posted by delfuego at 7:11 AM on January 11, 2008

I work in a similar environment, and we're working towards single sign-on. We have OpenLDAP & MS Active Directory. I have some Linux servers & ESX servers authenticating to our Active Directory. There are Apache modules to authenticate to Active Directory as well.

Linux - AD authentication is actually fairly easy; once you want to add authorization to the mix, and doing any sort of GPO/AD management of those Linux servers is when it gets tricky. There are third party products out there to assist, but they aren't cheap (Centrify, Centeris). Here's a link with some information. In our solution, I don't use Winbind. I create local users on each Linux machine that match AD accounts; the authentication happens in AD though. We'll be using Puppet for configuration management of the Linux servers, centralizing the user administration. FWIW, Red Hat/Fedora installs usually have system-config-authentication that configures this automagically for you (after a few prompts).

I've read Mac's can authenticate to Active Directory too, and this is something I'll have to tackle as well.

Beyond that - you could look into a password synchronization product, like P-synch; or look into more expensive solutions, like using Novell e-Directory. Any way you look at it, you are looking at more administration work (and possibly money).
posted by bxg at 7:14 AM on January 11, 2008

I don't think you really want a single source for authentication in your environment. In fact, I don't think you want to have the same server that's hosting your financial data and databases to also be running ASP or any other public services. You really should separate those things. At my small web development company (also about 20 employees), we have a LAN that hosts internal stuff, a DMZ that hosts external stuff, and a firewall server that separates the LAN, DMZ and public zones. We use Active Directory inside the LAN, but other, separate authentication systems within the DMZ.

This sounds complicated, but it isn't really that hard to set up, and frankly it's a must - you could easily get sued by your clients for failing to meet due diligence requirements if they lose any proprietary information because of your current network security. And that would suck.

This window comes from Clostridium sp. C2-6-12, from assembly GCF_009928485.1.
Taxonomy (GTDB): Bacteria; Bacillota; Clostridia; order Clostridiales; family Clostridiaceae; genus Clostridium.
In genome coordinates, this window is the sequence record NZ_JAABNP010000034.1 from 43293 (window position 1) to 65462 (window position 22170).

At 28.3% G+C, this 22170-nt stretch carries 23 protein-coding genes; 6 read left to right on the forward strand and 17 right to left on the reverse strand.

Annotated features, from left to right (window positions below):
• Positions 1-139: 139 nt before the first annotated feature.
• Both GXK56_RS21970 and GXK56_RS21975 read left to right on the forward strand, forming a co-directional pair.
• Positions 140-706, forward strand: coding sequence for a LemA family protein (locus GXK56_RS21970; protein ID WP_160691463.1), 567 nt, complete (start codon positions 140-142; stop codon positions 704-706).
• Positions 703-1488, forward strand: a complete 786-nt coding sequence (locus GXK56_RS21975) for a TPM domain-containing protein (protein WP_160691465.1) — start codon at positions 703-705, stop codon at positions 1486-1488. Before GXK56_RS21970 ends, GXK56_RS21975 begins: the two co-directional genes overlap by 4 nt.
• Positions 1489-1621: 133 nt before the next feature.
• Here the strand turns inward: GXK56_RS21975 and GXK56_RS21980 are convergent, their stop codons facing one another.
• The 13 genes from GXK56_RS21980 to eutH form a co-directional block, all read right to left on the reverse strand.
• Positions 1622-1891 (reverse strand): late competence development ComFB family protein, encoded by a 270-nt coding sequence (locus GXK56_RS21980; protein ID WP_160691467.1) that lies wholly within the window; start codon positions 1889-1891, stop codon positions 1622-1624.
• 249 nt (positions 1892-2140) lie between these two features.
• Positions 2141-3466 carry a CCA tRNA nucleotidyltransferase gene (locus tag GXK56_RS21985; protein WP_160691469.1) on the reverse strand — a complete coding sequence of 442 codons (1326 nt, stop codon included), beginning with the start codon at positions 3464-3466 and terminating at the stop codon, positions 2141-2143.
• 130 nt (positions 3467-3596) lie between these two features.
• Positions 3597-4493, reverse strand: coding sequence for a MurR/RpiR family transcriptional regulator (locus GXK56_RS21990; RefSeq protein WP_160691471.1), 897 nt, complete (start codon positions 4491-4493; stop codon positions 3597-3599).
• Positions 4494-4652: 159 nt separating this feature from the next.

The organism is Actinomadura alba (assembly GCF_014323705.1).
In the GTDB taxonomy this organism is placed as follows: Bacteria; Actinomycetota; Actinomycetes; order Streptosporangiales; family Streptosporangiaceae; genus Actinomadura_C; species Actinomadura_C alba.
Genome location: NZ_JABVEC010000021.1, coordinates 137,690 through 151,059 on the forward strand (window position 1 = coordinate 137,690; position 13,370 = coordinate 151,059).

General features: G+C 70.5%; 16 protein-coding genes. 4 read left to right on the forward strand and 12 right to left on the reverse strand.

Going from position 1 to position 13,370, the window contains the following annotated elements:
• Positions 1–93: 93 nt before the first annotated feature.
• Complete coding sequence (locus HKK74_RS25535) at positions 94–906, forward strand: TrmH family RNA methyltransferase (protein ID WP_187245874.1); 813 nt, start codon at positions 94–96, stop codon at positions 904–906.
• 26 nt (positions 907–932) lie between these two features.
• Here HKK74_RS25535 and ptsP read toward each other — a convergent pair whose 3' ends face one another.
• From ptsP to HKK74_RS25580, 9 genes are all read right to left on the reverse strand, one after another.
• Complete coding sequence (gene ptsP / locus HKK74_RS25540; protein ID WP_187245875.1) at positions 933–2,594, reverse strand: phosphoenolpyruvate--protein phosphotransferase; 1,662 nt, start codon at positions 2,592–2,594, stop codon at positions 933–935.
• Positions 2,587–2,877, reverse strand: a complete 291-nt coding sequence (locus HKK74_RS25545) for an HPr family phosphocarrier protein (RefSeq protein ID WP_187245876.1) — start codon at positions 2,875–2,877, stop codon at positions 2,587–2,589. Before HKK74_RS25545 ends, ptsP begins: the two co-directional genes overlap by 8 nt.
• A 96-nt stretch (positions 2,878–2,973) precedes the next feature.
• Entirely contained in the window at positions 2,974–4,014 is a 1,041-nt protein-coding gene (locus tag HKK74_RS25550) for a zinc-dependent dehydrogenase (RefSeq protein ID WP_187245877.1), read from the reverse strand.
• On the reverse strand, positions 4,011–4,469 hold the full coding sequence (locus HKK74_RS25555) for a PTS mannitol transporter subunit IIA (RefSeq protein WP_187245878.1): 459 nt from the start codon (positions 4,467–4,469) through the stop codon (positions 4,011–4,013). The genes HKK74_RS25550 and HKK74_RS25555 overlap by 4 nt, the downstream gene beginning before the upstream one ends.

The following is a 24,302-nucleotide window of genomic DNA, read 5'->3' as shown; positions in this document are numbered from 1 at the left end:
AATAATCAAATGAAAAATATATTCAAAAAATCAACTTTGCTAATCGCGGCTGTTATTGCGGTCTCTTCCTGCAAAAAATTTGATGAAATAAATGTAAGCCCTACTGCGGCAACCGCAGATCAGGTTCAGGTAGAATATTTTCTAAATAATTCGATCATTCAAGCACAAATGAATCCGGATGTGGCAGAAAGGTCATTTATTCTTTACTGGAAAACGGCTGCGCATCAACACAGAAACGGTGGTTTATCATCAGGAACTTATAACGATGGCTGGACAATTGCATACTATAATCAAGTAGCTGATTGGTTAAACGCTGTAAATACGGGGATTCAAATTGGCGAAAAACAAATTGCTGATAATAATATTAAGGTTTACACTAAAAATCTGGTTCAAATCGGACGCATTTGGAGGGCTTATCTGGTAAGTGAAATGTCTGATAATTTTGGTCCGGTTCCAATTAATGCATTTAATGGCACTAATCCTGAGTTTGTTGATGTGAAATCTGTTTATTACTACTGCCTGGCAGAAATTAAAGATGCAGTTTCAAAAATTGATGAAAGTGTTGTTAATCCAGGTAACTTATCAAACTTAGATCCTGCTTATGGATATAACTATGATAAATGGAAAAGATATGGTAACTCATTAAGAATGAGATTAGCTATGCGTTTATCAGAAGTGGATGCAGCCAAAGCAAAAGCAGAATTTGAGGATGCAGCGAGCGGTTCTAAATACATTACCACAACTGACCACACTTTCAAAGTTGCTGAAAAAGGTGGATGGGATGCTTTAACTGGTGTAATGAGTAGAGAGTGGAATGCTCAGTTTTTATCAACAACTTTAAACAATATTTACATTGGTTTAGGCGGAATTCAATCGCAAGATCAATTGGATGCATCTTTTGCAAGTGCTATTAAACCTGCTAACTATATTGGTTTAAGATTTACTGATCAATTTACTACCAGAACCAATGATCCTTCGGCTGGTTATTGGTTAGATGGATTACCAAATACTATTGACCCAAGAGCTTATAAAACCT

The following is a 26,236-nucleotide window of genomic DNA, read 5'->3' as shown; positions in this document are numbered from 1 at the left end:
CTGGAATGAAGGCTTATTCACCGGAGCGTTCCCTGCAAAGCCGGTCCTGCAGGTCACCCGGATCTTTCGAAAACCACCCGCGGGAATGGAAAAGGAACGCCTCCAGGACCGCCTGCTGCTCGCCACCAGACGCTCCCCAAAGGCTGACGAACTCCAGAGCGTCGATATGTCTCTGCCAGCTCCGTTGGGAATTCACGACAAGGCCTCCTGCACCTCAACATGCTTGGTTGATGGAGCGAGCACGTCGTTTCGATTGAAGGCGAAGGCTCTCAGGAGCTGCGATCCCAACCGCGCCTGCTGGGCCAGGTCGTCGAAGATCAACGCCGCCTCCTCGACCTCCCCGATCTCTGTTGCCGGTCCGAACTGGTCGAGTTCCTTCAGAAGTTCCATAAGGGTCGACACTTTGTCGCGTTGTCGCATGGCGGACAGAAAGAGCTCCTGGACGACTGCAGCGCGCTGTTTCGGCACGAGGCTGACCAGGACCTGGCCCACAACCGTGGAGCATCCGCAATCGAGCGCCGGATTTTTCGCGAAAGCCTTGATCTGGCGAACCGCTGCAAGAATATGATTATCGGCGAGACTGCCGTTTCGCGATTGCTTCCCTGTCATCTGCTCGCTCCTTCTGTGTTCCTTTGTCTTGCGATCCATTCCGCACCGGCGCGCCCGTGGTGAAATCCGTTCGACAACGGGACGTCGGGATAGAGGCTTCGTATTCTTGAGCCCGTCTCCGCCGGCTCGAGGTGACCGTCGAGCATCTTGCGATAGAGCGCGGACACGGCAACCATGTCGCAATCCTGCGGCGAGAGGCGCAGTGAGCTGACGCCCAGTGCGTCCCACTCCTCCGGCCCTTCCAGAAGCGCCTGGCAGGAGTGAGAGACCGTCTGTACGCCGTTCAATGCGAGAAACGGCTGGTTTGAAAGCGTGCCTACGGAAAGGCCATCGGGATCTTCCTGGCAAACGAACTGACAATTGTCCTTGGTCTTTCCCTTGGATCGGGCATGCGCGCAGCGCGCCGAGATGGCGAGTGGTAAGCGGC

For a firewall, there are plenty of cheap turnkey solutions. We started out using the free version of Smoothwall, which was perfectly sufficient until we needed VPN functionality. It took about a day for me to set up, with very little previous experience.
posted by me & my monkey at 7:25 AM on January 11, 2008

This is what Cisco's Secure ACS is designed for. You are talking about a NAC, network access control.

A NAC is a centralized point for AAA (access, authorization and accounting), most NAC solutions are there to point everything at and then query an other database(s) for the validity of the credentials. This other database(s) can be AD, an internal database to the product or say a two factor system from RSA, these are just examples.

There are other products beyond Cisco's, it just happens to be the one I have the most experience with. I would not be surprised to find there is a FOSS product out there either, but in principle NAC's enable single sign on and they enable you to control where that sign on can be used and for what at a very granular level.

Establishing these kinds of set ups early help you down the road when the business decides that PCI or SAS are important to them or their business partners.
posted by iamabot at 8:59 AM on January 11, 2008